A deep understanding of the artistic process gives composers, choreographers, dancers, actors, directors, musicians, and visual artists the distinct 21st century advantage of serving in the role of problem solvers. Artists learn to stretch boundaries and forge new partnerships, often making insightful contributions to intellectual inquiry and the strengthening of communities. Much of the understanding comes from collaborative artistic processes. It’s powerful.
I recently saw a performance of a work choreographed by Mark Morris. The work—Canonic ¾ Studies—was delightful. It playfully pokes fun at classical ballet while still utilizing traditional steps and positions. The end of the work features a joyful circle dance in which the joy is associated with the shared activity of dancing together. In the works of Morris, his composition often serves as a means for a group to engage with music together.
I build duets into bigger works. I like to see people working together. What we call a giant solo in my company is about four bars long while twenty other people are doing something dynamically. I like the charge that is set up by a lot of people doing something.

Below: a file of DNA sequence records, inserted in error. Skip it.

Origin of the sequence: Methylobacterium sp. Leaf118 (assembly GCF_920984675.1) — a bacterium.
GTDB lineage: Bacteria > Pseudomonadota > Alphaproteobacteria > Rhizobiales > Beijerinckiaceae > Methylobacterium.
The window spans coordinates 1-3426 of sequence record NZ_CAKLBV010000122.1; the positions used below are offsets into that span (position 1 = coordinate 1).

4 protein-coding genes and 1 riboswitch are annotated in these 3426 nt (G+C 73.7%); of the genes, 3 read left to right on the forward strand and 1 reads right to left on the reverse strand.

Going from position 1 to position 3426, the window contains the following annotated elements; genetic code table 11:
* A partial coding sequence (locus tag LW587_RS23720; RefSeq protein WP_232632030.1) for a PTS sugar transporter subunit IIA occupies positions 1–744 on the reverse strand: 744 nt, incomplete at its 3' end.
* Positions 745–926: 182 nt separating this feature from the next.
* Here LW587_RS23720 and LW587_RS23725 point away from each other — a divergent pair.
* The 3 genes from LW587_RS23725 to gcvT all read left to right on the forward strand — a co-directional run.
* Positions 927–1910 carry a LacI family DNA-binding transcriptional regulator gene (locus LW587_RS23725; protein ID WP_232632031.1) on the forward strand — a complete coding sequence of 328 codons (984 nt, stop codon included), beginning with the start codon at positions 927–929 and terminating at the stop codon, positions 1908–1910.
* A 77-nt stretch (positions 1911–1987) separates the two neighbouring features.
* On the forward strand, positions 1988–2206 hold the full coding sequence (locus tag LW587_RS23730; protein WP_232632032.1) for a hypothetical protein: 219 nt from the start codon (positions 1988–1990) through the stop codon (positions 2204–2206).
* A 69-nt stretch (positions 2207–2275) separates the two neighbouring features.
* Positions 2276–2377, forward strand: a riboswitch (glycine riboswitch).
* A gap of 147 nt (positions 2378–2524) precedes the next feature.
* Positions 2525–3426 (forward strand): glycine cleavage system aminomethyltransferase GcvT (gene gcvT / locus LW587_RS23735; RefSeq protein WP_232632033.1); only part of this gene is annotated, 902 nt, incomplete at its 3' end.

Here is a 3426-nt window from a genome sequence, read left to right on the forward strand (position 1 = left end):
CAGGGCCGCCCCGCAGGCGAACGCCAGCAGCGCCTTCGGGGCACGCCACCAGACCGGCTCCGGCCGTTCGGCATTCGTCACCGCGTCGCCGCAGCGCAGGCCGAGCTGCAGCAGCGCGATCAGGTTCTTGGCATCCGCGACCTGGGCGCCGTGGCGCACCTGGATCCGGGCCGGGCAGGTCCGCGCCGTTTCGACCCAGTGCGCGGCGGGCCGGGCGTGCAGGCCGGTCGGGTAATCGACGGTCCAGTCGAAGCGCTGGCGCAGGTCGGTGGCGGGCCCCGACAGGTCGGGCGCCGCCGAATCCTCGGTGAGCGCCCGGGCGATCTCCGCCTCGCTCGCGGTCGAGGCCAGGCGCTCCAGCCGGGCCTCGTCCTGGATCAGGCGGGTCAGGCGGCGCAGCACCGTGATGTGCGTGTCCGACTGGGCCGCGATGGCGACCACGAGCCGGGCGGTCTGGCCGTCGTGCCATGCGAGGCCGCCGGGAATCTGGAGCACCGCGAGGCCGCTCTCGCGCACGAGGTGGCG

~ Mark Morris
Performers in bands, orchestras, choirs, jazz, and chamber ensembles learn to engage in a creative process where musical ideas are both produced and evaluated in the performance itself. Perhaps the most intimate experience of collaboration occurs in musical communication and interactions between a solo performer and an accompanist. Whether through choreography or music ensemble performance, the artistic process requires a powerful connection as a community. The performers learn to work together, breathe together, and move together. The end result is a beautiful work of art—a result that is much more than what could have been accomplished by one person.
I like the idea of collaboration—it pushes you. It’s a richer experience…
~ Frank Gehry
Many thought leaders believe that collaboration—teamwork—is the driving force behind growth and innovation in the 21st century. Whether in our work environments, families, or communities, we can all use the artistic process to develop skills of openness, knowledge sharing, focus, and accountability.
The collaborative artistic process that we can all learn to use in our daily lives will help us achieve many skills that are vital to success and happiness in contemporary society.
Coming together is a beginning; keeping together is progress; working together is success.
~ Henry Ford
A few of the benefits include:
- Awareness as a part of a team or community with a shared purpose
- Reflective thinking that considers alternatives
- Motivation to solve problems and achieve consensus
- Developing trust in others
- Learning the methods of others and working fluidly across boundaries
- Communicating with the expectation of receiving and sharing in return
Philosopher Alan Watts once said, “The only way to make sense out of change is to plunge into it, move with it, and join the dance.” Dramatic changes are taking place in the world. What an incredible opportunity we have to learn to think like artists, using the artistic process to dance together and live more productive joyful lives.